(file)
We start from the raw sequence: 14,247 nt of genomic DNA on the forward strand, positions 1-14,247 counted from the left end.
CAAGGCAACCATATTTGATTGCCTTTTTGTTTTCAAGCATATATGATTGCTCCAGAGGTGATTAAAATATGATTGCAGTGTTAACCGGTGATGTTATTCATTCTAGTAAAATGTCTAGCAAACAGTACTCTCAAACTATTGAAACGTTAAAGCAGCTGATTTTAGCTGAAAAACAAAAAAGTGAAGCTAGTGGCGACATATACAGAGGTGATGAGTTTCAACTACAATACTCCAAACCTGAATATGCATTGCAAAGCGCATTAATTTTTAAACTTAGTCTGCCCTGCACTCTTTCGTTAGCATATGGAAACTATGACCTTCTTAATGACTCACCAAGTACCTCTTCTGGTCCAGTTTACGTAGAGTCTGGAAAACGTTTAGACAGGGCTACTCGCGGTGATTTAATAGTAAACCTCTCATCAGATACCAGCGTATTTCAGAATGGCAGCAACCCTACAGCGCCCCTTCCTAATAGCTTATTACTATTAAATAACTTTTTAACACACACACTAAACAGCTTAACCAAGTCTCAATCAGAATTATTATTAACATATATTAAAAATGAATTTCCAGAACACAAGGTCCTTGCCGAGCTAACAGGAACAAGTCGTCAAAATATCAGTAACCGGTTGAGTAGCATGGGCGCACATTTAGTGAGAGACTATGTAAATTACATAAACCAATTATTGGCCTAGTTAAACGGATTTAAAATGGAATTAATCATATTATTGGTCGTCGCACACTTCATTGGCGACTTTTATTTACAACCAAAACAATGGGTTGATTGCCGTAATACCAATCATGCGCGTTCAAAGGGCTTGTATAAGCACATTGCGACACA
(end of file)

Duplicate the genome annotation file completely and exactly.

We start from the raw sequence: 14,247 nt of genomic DNA on the forward strand, positions 1-14,247 counted from the left end.
CAAGGCAACCATATTTGATTGCCTTTTTGTTTTCAAGCATATATGATTGCTCCAGAGGTGATTAAAATATGATTGCAGTGTTAACCGGTGATGTTATTCATTCTAGTAAAATGTCTAGCAAACAGTACTCTCAAACTATTGAAACGTTAAAGCAGCTGATTTTAGCTGAAAAACAAAAAAGTGAAGCTAGTGGCGACATATACAGAGGTGATGAGTTTCAACTACAATACTCCAAACCTGAATATGCATTGCAAAGCGCATTAATTTTTAAACTTAGTCTGCCCTGCACTCTTTCGTTAGCATATGGAAACTATGACCTTCTTAATGACTCACCAAGTACCTCTTCTGGTCCAGTTTACGTAGAGTCTGGAAAACGTTTAGACAGGGCTACTCGCGGTGATTTAATAGTAAACCTCTCATCAGATACCAGCGTATTTCAGAATGGCAGCAACCCTACAGCGCCCCTTCCTAATAGCTTATTACTATTAAATAACTTTTTAACACACACACTAAACAGCTTAACCAAGTCTCAATCAGAATTATTATTAACATATATTAAAAATGAATTTCCAGAACACAAGGTCCTTGCCGAGCTAACAGGAACAAGTCGTCAAAATATCAGTAACCGGTTGAGTAGCATGGGCGCACATTTAGTGAGAGACTATGTAAATTACATAAACCAATTATTGGCCTAGTTAAACGGATTTAAAATGGAATTAATCATATTATTGGTCGTCGCACACTTCATTGGCGACTTTTATTTACAACCAAAACAATGGGTTGATTGCCGTAATACCAATCATGCGCGTTCAAAGGGCTTGTATAAGCACATTGCGACACA